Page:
Over the last few years, the match ups between Arsenal and Liverpool have been some of the best of their respective seasons. The 4-4 in the 2008/2009 campaign, the 5-1 Liverpool win in 2013/2014, and last year’s 4-1 Arsenal win. With that in mind, the expectation was that there would be goals in this game and certainly could have been had it not been for Petr Cech and Simon Mignolet.
Arsene Wenger named the same starting XI that beat Crystal Palace with the exception of both centre backs in Mertesacker and Koscielny, out through illness and injury, respectively. In their place, Calum Chambers and Gabriel were given starts at the heart of Arsenal’s defence in a 4-2-3-1.
Brendan Rodgers made changes to his side as well, with Jordon Ibe dropping to the bench and Jordan Henderson and Adam Lallana out through injury. In their place, Roberto Firmino was given his first Liverpool start, while Emre Can and Lucas were part of the midfield three in Liverpool’s 4-3-3.
Liverpool Press, Control Space
During preseason, Brendan Rodgers hinted that Liverpool would go into some games with the mindset of sitting back and controlling space (you can find the quote here in this Liverpool season preview) and this is exactly what the plan was against Arsenal. Early on it became clear that Liverpool were going to allow Arsenal to have the ball, although this does not mean that they were not going to press Arsenal. A team can control space in any part of the field, so pressing falls under having the ability to control space. Pressing is usually associated with teams that like to have the ball (there are of course exceptions like Atletico Madrid). While ‘controlling space’ is usually associated with the idea of sitting back in a mid or low block (another aspect of Simeone’s Atletico Madrid, while we are using that example). With that said, Rodgers had his side pressing Arsenal very well in the first half of the match and because of it, Liverpool got a number of chances.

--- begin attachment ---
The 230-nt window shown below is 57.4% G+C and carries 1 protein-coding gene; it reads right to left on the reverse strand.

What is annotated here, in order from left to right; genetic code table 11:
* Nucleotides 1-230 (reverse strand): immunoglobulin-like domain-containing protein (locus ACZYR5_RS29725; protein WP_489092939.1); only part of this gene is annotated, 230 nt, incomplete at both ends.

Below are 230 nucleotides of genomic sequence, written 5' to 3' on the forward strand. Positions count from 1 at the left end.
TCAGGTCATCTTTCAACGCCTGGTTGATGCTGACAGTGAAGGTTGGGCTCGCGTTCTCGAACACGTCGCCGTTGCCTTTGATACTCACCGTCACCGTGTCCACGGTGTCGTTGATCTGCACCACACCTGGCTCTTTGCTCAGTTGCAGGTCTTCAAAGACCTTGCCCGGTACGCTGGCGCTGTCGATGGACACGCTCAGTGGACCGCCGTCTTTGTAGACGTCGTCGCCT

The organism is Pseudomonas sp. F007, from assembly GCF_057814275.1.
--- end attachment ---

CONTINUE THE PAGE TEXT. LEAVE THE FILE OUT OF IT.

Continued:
While a number of the times that Liverpool won the ball back were because Arsenal’s poor passing throughout the first half, it has to be said that Liverpool and Rodgers picked the right times to press the Gunners. Liverpool never pressed, at least effectively, with less than four players, with Emre Can or James Milner’s presence in the final third something of a trigger. Usually, pressing triggers come from the what the team with the ball is doing and Liverpool seemed to have these as well; when Bellerin had the ball, Liverpool targeted him, same with when Chambers had the ball. So while it did depend on where Arsenal’s possession was, Liverpool only pressed when already had numbers high up the pitch. Two screen captures below show just that, with the second still, in particular, showing an excellent display of pressing.
These moments came, however, were limited to short periods in the first half. For much of the match, especially in the second half, Liverpool sat back and ensured that everything Arsenal did was in front of everyone except Benteke, who was used as a long ball outlet. In the first half, Liverpool defended in a 4-1-4-1 in a midblock and Arsenal struggled to grow into the match for a number of reasons. One of biggest being that Liverpool limited the space between the lines. Lucas patrolled this area of the pitch, but the four in front of Lucas were very narrow, limiting the passing lanes into central areas and forcing play out wide, while Liverpool’s back four played relatively high, squeezing the space behind Lucas. It worked for Liverpool as, aside from Sanchez, Arsenal were without a player that could threaten the away side by running in behind. Below is an excellent example of Liverpool’s midblock in the first half.